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Grand Juror In Breonna Taylor Case Says They Weren't Given Option To Consider Homicide Charges Against Officers
An anonymous grand juror from the Breonna Taylor case has taken issue with the way Kentucky Attorney General Daniel Cameron characterized their charging decision against Louisville police officers involved in her death.
A grand juror who won a court fight to speak publicly about the Breonna Taylor investigation took issue Tuesday with statements by Kentucky's attorney general and said the jury was not given the option to consider charges connected to Taylor's shooting death by police.
The anonymous grand juror had filed suit to speak publicly after Kentucky Attorney General Daniel Cameron announced last month that no officers would be directly charged in the March shooting death of Taylor during a narcotics raid. The grand jury charged one officer with endangering her neighbors.
In a written statement after winning a judge's permission to break silence in the case, the grand juror, who was not identified, said that only wanton endangerment charges were offered to them to consider against one officer. The grand jury asked questions about bringing other charges against the officers, “and the grand jury was told there would be none because the prosecutors didn't feel they could make them stick,” the grand juror said.
Cameron had opposed in court allowing grand jurors to speak about the proceedings. He said Tuesday that he would not appeal the judge's ruling. Grand juries are typically secret meetings, though earlier this month the audio recordings of the proceedings in the Taylor case were released publicly.
Cameron announced the results of the grand jury investigation in a widely viewed news conference on Sept. 23. At that announcement, he said prosecutors “walked the grand jury through every homicide offense.”
He also said “the grand jury agreed” that the officers who shot Taylor were justified in returning fire after they were shot at by Kenneth Walker, Taylor's boyfriend. Walker's lone gunshot struck one of the officers in the leg.
The anonymous grand juror challenged Cameron's comments, saying the panel “didn't agree that certain actions were justified,” and grand jurors “did not have homicide charges explained to them.”
The grand juror's attorney, Kevin Glowgower, said his client's chief complaint was the way in which the results were “portrayed to the public as to who made what decisions and who agreed with what decisions.”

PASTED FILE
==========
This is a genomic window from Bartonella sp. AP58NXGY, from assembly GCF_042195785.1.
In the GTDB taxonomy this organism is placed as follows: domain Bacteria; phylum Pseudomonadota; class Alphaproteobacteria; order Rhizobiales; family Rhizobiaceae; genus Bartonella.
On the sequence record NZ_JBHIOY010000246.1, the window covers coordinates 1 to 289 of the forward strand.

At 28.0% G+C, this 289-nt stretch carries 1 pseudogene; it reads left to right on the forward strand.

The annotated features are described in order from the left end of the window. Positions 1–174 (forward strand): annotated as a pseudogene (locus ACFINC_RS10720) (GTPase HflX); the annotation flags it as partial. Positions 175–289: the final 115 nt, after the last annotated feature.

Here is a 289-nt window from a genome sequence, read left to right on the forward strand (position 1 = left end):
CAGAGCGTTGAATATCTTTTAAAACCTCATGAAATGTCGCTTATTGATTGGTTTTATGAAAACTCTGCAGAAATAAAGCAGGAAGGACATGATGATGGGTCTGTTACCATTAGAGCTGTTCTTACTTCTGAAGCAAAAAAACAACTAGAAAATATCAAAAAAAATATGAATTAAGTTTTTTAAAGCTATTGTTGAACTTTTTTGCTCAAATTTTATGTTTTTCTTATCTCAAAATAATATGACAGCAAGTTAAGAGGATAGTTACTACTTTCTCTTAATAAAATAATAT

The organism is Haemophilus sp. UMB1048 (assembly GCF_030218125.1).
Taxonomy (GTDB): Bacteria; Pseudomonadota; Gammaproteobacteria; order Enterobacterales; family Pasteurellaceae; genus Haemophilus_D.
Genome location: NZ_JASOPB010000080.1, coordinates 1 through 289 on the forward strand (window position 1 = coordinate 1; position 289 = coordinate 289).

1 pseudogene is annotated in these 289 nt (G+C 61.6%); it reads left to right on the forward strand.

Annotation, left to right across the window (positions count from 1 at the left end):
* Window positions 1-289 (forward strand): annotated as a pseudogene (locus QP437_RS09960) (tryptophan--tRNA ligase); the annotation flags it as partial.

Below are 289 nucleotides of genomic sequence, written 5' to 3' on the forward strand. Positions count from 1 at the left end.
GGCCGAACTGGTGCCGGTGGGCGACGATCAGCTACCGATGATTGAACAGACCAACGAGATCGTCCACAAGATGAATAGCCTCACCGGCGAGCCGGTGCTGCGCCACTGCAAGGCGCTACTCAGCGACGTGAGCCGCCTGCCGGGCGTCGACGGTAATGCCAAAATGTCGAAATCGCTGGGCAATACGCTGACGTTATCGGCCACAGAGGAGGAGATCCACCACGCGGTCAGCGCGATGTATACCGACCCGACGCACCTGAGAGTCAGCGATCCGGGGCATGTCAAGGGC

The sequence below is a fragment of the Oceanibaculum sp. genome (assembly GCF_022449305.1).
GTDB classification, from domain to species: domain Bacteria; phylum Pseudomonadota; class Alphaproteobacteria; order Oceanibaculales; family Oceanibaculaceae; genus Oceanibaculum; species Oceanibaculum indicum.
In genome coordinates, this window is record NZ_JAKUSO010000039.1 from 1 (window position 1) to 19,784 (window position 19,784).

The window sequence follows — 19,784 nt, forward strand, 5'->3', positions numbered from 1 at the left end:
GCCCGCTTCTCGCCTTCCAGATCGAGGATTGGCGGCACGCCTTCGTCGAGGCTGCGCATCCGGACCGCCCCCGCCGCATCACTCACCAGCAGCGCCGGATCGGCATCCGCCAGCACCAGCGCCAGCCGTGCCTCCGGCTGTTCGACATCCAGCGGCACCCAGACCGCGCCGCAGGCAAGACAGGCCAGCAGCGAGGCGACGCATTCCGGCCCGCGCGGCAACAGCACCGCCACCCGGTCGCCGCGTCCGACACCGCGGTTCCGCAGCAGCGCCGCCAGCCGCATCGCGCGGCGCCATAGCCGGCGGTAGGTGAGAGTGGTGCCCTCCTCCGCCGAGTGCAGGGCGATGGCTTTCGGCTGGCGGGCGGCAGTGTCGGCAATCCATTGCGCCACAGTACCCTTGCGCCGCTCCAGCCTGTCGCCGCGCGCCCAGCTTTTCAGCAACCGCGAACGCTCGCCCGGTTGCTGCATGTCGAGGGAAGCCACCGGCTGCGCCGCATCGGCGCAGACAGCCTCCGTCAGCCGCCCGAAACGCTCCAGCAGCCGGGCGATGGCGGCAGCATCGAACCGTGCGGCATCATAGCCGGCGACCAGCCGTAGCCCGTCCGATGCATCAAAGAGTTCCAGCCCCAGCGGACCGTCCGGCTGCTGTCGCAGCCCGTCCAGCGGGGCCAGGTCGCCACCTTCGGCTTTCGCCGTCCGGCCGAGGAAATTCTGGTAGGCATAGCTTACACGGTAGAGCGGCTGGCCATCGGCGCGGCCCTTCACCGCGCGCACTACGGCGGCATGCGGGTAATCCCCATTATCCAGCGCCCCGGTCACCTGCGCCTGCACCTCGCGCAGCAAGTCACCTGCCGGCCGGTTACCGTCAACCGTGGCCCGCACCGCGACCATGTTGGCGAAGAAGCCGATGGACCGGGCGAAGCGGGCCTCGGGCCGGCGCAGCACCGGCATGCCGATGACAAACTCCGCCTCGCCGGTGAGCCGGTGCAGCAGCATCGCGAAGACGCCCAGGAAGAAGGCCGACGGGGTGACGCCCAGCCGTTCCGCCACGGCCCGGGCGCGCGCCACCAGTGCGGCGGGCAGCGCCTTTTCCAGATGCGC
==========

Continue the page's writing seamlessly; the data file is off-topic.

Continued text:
The grand juror had no further plans to speak about the proceedings beyond Tuesday's statement, Glowgower said.
Ben Crump, an attorney for Taylor’s family, said Cameron “took the decision out of the grand jury’s hands” and said the grand juror’s statement was “confirmation of Cameron’s dereliction of duties.”
Cameron has acknowledged his prosecutors did not introduce any homicide charges against two officers who shot Taylor, and said it was because they were justified in returning fire after Walker shot at them.
Cameron said Tuesday that it was his decision “to ask for an indictment that could be proven under Kentucky law.”
“Indictments obtained in the absence of sufficient proof under the law do not stand up and are not fundamentally fair to any one,” Cameron said in a statement released Tuesday night.
In the ruling allowing the grand jurors to speak, Jefferson Circuit Court Judge Annie O’Connell wrote that it "is a rare and extraordinary example of a case where, at the time this motion is made, the historical reasons for preserving grand jury secrecy are null.”
Taylor, a Black emergency medical technician, was shot multiple times after Walker fired once at white officers executing a narcotics warrant. Walker said he didn't know it was police and thought it was an intruder. The warrant was approved as part of a narcotics investigation. No drugs were found at her home.
The case has fueled nationwide protests against police brutality and systemic racism.